Obama, Republicans to Meet on Supreme Court Vacancy
U.S. President Barack Obama is hosting Senate Republican leaders Tuesday to discuss his planned appointment to the Supreme Court.
The nine-member court has an opening following the death of Justice Antonin Scalia last month. But Republicans have said Obama should not make an appointment to the lifetime position in his final year in office, instead leaving that to whomever is the next president.
Senate Majority Leader Mitch McConnell and Judiciary Committee Chairman Chuck Grassley said ahead of the White House meeting they intend to reiterate that message.
Obama will be joined by fellow Democrats Vice President Joe Biden, Senate Minority Leader Harry Reid and Senator Patrick Leahy.
White House spokesman Josh Earnest said Monday the president is open to discussion, but that the Republican position "makes it hard for him to engage constructively." He said the court is at risk of being "blatantly politicized."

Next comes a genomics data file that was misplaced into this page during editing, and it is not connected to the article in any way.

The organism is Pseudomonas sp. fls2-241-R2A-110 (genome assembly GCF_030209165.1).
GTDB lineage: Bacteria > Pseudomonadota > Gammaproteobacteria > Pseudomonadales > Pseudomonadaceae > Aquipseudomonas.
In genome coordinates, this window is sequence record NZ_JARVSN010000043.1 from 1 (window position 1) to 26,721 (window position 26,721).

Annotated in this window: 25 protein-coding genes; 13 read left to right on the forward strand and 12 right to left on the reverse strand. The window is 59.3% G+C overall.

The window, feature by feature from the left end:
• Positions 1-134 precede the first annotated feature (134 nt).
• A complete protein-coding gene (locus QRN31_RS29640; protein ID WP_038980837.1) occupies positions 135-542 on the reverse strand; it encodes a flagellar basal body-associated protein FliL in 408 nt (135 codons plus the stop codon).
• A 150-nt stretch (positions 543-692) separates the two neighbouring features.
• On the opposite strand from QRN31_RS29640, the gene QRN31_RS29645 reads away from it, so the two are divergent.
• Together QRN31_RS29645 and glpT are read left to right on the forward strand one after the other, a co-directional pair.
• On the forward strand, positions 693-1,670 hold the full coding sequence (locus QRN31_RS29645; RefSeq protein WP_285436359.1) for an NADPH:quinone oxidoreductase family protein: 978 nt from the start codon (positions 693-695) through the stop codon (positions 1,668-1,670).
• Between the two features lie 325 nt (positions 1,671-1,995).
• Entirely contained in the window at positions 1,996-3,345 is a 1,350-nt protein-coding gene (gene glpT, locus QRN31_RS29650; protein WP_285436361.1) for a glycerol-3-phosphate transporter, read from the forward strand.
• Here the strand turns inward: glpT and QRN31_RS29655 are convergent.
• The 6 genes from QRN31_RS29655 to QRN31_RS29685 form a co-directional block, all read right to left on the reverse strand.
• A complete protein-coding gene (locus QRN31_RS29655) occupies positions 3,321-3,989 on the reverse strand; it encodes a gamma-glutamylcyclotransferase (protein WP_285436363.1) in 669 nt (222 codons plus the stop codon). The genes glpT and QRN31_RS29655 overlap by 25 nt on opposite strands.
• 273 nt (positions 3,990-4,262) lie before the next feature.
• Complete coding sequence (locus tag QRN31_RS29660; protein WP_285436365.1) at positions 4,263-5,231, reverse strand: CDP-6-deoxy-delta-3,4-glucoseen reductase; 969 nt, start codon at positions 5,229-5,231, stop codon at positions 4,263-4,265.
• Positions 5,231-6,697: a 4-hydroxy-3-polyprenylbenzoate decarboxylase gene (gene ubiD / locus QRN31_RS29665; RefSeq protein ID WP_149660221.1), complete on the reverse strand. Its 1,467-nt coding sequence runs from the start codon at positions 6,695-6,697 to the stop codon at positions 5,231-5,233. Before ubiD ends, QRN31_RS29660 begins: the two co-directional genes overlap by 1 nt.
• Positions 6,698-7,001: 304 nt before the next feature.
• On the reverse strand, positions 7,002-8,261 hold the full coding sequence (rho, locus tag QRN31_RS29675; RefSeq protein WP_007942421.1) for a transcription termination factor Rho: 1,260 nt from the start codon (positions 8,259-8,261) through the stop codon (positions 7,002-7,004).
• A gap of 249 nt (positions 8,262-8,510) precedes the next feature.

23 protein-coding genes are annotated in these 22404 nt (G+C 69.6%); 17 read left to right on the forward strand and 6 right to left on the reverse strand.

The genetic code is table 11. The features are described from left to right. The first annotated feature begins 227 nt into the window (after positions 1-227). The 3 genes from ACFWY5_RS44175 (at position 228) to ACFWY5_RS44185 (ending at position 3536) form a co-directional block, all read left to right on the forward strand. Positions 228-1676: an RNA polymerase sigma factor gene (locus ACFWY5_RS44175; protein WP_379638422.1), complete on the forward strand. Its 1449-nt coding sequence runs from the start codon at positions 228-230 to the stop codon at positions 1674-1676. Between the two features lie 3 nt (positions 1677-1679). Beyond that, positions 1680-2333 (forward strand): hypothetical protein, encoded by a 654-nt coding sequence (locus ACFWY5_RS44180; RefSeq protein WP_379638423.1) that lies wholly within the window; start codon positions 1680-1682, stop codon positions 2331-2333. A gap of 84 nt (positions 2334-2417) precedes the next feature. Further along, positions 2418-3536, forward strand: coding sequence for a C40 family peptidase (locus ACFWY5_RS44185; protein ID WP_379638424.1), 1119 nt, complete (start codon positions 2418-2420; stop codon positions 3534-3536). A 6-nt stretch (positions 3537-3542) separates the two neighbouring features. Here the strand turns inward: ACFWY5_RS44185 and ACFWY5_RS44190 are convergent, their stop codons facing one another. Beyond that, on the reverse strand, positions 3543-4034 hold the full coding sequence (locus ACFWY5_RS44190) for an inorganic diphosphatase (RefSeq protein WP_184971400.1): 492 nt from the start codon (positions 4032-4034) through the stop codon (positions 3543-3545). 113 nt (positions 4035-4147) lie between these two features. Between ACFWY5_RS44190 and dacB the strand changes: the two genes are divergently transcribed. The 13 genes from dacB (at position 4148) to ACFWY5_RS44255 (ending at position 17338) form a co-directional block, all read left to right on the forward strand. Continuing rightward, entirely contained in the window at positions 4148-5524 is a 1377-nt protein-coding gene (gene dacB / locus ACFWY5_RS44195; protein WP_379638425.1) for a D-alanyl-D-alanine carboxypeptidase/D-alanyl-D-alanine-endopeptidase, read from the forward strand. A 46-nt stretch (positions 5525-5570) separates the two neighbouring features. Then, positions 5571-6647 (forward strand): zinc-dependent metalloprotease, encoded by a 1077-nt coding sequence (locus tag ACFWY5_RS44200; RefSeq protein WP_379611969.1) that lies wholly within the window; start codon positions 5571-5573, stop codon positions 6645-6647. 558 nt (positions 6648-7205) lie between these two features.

Hillary and Trump Ahead Going into Super Tuesday
The race to be the next president of the United States has its most important day so far Tuesday as candidates compete in 13 states. Those trailing in polls hope to make major moves to catch a pair of frontrunners who lead by double digits.
Tuesday is hugely important for Republicans with businessman Donald Trump riding a three-state winning streak and favored in 10 of the so-called "Super Tuesday" states. Trump trails only in the southern state of Texas, where Senator Ted Cruz hopes to capture his home turf.
The key will not be how many states Trump wins, but how well Cruz and fellow Senator Marco Rubio perform.
In the Democratic race, a CNN/ORC poll released Monday showed former Secretary of State Hillary Clinton widening her national lead over Vermont Senator Bernie Sanders at 55 to 38 percent. Clinton also has a huge lead in the Democratic delegates awarded so far.